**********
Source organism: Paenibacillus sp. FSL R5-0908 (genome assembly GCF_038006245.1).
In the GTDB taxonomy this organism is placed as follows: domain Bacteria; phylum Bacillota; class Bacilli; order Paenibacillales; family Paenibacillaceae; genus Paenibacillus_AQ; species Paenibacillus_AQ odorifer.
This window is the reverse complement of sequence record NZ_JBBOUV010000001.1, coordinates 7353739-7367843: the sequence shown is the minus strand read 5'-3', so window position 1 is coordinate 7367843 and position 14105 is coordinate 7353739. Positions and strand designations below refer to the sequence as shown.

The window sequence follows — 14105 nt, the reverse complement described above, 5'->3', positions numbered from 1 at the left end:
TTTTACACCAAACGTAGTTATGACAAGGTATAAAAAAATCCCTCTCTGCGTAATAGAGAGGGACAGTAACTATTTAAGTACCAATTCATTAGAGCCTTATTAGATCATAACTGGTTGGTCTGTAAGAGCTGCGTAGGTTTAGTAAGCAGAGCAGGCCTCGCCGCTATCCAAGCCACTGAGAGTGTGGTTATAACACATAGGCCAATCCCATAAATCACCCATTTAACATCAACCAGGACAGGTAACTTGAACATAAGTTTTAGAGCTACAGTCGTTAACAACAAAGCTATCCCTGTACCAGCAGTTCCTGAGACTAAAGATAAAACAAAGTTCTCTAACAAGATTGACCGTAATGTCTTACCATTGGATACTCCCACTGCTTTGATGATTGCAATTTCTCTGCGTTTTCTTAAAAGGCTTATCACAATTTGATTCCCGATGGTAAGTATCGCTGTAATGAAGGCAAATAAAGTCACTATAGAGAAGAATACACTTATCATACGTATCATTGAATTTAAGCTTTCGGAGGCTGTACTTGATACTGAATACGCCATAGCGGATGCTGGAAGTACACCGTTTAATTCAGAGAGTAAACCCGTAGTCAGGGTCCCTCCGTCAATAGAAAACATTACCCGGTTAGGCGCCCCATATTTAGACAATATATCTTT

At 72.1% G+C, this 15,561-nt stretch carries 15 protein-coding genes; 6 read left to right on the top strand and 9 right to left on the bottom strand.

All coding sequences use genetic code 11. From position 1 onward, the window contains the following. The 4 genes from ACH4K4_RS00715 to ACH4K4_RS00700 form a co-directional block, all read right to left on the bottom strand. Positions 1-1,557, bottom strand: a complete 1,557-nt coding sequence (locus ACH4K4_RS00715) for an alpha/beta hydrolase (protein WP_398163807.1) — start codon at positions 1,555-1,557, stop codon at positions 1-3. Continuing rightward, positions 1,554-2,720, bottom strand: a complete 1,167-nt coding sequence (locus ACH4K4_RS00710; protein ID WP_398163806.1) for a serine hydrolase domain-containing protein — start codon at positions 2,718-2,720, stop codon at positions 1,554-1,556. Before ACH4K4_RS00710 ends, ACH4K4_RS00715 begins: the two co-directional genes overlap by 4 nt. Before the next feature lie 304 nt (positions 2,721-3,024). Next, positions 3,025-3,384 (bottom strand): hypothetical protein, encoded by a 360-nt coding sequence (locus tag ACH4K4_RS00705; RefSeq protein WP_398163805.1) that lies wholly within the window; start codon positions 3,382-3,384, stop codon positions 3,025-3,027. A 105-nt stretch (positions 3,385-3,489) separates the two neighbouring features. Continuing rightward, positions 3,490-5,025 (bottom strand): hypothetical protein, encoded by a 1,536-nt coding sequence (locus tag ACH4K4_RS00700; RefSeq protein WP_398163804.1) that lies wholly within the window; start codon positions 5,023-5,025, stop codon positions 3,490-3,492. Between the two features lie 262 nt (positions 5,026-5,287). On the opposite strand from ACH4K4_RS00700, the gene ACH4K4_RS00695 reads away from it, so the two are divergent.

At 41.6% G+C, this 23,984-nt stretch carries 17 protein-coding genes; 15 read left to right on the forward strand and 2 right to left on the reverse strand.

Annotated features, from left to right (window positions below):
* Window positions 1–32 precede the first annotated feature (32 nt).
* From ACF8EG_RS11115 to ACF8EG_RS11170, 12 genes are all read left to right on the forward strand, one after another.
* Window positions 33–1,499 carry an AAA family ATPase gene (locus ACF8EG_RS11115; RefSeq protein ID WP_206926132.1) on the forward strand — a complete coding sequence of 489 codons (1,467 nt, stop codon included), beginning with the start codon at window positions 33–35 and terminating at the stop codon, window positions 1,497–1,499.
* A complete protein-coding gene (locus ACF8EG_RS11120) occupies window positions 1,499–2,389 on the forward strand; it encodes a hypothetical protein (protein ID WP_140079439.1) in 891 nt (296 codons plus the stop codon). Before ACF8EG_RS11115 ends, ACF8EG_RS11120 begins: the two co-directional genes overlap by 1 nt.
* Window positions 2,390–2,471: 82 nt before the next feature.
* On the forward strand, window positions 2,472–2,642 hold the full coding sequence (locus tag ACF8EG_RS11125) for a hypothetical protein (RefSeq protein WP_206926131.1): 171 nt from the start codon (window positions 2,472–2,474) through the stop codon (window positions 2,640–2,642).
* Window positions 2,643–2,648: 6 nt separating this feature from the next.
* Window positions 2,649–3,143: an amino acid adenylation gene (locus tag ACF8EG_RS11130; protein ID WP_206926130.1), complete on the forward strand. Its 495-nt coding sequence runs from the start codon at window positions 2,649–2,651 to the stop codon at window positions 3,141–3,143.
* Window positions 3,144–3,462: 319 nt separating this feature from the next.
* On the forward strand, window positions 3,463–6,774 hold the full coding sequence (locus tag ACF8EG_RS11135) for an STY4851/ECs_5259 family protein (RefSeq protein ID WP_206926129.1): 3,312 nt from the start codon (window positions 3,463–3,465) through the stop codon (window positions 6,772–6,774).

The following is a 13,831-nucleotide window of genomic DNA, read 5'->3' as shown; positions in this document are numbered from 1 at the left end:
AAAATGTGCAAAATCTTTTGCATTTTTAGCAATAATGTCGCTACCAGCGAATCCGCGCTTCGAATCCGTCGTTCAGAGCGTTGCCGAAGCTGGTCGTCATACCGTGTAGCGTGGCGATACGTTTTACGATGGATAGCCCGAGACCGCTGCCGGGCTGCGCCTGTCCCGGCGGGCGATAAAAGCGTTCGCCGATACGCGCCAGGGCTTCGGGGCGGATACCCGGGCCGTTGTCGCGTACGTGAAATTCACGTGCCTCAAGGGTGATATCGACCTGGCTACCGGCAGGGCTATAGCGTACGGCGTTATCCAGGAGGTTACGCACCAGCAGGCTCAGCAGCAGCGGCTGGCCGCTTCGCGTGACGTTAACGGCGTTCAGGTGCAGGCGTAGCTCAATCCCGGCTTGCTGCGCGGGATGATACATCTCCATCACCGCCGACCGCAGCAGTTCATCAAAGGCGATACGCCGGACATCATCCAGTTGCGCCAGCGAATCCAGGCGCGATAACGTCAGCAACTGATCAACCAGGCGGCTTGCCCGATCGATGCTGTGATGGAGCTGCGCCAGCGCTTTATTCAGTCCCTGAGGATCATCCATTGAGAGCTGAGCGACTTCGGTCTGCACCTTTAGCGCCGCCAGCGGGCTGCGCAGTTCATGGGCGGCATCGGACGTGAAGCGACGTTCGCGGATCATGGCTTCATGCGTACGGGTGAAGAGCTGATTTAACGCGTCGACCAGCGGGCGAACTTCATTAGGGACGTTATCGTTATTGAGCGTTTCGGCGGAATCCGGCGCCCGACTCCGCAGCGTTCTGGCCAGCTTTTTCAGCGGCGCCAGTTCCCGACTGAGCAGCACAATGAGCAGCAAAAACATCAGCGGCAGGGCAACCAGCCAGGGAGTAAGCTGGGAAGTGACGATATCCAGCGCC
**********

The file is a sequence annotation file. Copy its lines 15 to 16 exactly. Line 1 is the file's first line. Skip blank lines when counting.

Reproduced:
* On the forward strand, window positions 2,472–2,642 hold the full coding sequence (locus tag ACF8EG_RS11125) for a hypothetical protein (RefSeq protein WP_206926131.1): 171 nt from the start codon (window positions 2,472–2,474) through the stop codon (window positions 2,640–2,642).
* Window positions 2,643–2,648: 6 nt separating this feature from the next.